Gallup recently updated a regular poll they do on how religious each state in America is. Their most recent ranking places Vermont as the least religious, unseating New Hampshire from its recent place atop those rankings. Combining this poll and other larger surveys showing the secularization of America in general and the North East specifically, much has been said and written trying to analyze the findings.
One op-ed piece that ended up making the rounds is written by Brandon Phinney, a State Representative in New Hampshire. He is responding to others who are worried about the decline of religious sentiment in the North East, and in doing so he makes his brand of atheism clear. The reason his op-ed caught my eye is that it is replete with the talking points of the most popular atheists over the last decade. In his constrained word count he manages to throw everything and the kitchen sink at religion, concluding that it is actually a really good thing for culture if it trends more secular. Two of the paragraphs go like this:
I fail to see the problem with this cultural shift. In an age of information, scientific progress and exploration and the understanding of the workings of our world, it is difficult and to be frank, rather foolish, to hold onto archaic beliefs that deny reality. In these modern times of religious extremism, I do not see the value of belief systems that consistently devalue others by telling them they’re bad people for not believing the same things or having some sort of moral superiority. Also the amount of hatred from these groups that manifest into violence turns people away. People are rejecting religion because it just does not coalesce with our modern times.
The reliance of self is something to be celebrated. By being able to rely on ourselves instead of unseen forces that cannot be proven to exist, we encourage personal responsibility, personal freedom and autonomy with others. Love, morality, justice, etc. are not strictly religious doctrines, but originate in our human nature to do good for ourselves and for others.
One of the reasons I quote him at length is because I believe each assertion of his deserves attention (thought that would take too much space), as does the flow of his argument. Is he right? Is his view, as expressed, coherent?
First, he argues that because we live today instead of yesterday, we can’t hold to yesterday’s belief. The point is something like, “we know more stuff now, which makes old beliefs false.” This is a view expressed often, but I don’t think it passes muster. In order for this argument to be true, something like this has to be the case: “Advancement X in technology or scientific discovery has shown religious view Z to be false.” This cannot be shown to be true for several reasons, but is often used by those who have not thought enough about the kind of God they are trying to disprove. Often it is argued that because religion is a “God of the gaps” faith, and we have filled in the “gaps” with science, we no longer need God. But that view needs refining. It is true that we no longer need Thor to explain lightning, but the God of the Christian faith is not like Thor. In no way is he a “God of the gaps.” You can fill in all the gaps you like, but you have still done nothing to disprove the existence of the God that Christians believe in.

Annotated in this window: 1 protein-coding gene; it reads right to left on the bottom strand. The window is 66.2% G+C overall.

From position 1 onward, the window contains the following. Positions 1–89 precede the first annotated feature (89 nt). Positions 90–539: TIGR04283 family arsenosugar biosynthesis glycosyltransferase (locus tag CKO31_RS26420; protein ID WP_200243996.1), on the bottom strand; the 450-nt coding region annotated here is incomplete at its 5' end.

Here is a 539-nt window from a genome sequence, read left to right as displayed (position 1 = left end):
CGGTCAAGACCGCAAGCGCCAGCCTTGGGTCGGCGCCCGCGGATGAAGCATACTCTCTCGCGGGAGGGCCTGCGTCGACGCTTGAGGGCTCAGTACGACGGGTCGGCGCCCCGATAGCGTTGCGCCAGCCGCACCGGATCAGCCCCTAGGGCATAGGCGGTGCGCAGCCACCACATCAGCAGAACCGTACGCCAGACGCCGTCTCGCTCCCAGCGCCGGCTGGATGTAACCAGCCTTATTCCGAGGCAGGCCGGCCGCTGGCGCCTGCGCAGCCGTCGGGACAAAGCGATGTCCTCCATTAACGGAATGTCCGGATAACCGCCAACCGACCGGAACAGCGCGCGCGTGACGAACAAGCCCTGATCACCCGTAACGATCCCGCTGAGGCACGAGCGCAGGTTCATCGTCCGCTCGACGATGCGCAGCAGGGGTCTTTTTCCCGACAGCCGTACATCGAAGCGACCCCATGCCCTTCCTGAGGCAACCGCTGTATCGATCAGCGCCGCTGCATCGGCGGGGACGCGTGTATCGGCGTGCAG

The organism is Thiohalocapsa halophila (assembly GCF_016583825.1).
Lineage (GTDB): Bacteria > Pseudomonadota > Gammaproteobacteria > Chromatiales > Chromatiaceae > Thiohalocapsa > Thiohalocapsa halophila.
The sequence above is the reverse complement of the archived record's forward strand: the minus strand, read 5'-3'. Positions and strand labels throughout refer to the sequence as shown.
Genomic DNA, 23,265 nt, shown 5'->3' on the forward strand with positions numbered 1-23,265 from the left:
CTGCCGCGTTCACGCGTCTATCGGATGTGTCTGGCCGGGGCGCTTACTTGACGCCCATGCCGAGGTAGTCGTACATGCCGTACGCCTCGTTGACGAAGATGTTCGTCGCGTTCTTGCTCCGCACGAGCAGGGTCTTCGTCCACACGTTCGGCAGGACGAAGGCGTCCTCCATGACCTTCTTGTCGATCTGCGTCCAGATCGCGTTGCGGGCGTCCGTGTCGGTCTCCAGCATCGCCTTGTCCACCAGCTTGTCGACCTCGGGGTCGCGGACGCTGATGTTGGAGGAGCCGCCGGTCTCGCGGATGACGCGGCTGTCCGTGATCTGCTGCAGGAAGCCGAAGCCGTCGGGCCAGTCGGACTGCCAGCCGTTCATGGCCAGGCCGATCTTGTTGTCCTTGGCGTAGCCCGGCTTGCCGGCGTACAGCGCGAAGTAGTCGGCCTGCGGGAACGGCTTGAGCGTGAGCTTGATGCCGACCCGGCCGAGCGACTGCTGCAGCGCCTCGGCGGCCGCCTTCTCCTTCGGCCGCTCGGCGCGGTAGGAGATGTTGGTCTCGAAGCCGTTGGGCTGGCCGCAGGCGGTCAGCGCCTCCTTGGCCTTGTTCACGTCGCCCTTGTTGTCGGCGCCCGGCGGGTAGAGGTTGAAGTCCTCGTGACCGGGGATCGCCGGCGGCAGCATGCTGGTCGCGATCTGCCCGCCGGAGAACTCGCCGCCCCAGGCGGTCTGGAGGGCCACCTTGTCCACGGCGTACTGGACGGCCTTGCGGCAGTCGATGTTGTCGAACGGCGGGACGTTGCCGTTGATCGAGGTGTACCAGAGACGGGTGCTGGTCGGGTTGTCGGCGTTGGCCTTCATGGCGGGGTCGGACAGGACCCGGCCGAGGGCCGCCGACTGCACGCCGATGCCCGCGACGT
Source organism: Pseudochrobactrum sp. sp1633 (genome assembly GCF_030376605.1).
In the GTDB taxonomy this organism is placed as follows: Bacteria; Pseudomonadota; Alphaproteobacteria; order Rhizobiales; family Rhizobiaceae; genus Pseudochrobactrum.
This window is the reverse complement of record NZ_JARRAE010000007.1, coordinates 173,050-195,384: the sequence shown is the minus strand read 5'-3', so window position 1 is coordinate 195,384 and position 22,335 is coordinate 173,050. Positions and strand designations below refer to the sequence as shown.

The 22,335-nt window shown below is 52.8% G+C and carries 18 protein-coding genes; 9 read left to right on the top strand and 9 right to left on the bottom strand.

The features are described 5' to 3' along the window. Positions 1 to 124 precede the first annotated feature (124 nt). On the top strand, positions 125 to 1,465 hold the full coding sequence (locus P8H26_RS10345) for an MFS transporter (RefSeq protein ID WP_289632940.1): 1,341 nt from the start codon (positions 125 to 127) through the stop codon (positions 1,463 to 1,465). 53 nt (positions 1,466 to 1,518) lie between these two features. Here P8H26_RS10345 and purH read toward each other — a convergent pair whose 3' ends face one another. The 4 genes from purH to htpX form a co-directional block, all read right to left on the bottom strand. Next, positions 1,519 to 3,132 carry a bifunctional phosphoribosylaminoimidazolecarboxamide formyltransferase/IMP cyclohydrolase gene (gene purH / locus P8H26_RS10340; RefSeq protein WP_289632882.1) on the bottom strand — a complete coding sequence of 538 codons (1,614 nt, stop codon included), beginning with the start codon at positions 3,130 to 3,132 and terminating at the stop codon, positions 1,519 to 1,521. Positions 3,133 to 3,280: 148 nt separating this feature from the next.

One might say that we are too advanced (whatever that means) to believe in something like the virgin birth. But there again, I am not convinced this has been thought through. The ancients knew exactly where children came from and were never under any mythological delusions about the biology of making children. That is, in fact, why the doctrine of the virgin birth was so remarkable to them as well – they wouldn’t have believed it, either.
Then another generalization follows with his comments on “religious extremism.” This is another move that strikes me as a bit heavy-handed. What does that phrase refer to? I think it can be reasonably inferred that he means some kind of terrorism, but if he does, he is referring to one interpretive branch of only one of the world’s religions. Thus, to refer to them all with that phrase is simply intellectually dishonest. It is curious to me that atheists make reference to Islam in order to gripe about Christianity.
His assertion that “Love, morality, justice…” originate in our human nature is especially dubious. He may or may not be aware of all the philosophical work done through the ages trying to make that very case, but very few of them are convincing, much less succeed without qualification. Every one of those items he lists is a moral truth crucial to human survival. If he wishes to propose that we are all subject to these moral truths, he needs to appeal to a trans-cultural authority that every one of us answers to. If he doesn’t, he is simply expressing his opinion. It is common to understand that the only place to go in order to make sense of genuine moral truths is the existence of a Moral Law Giver – God.
And then, finally, the flow of his argument folds back on itself in an unflattering way. He begins by labeling religious faith as archaic, presenting his view as superior. Then he argues against religion because it presents itself as the moral high-ground, saying everyone else is wrong. He just committed the very sin he complains about. So, which is it?
One of the primary reasons the rash of “New Atheists” in the last decade has subsided is that they never really did the work of making good arguments or refining their views in light of better arguments – even from fellow atheists. This op-ed piece is just another example of that failing intellectual stream.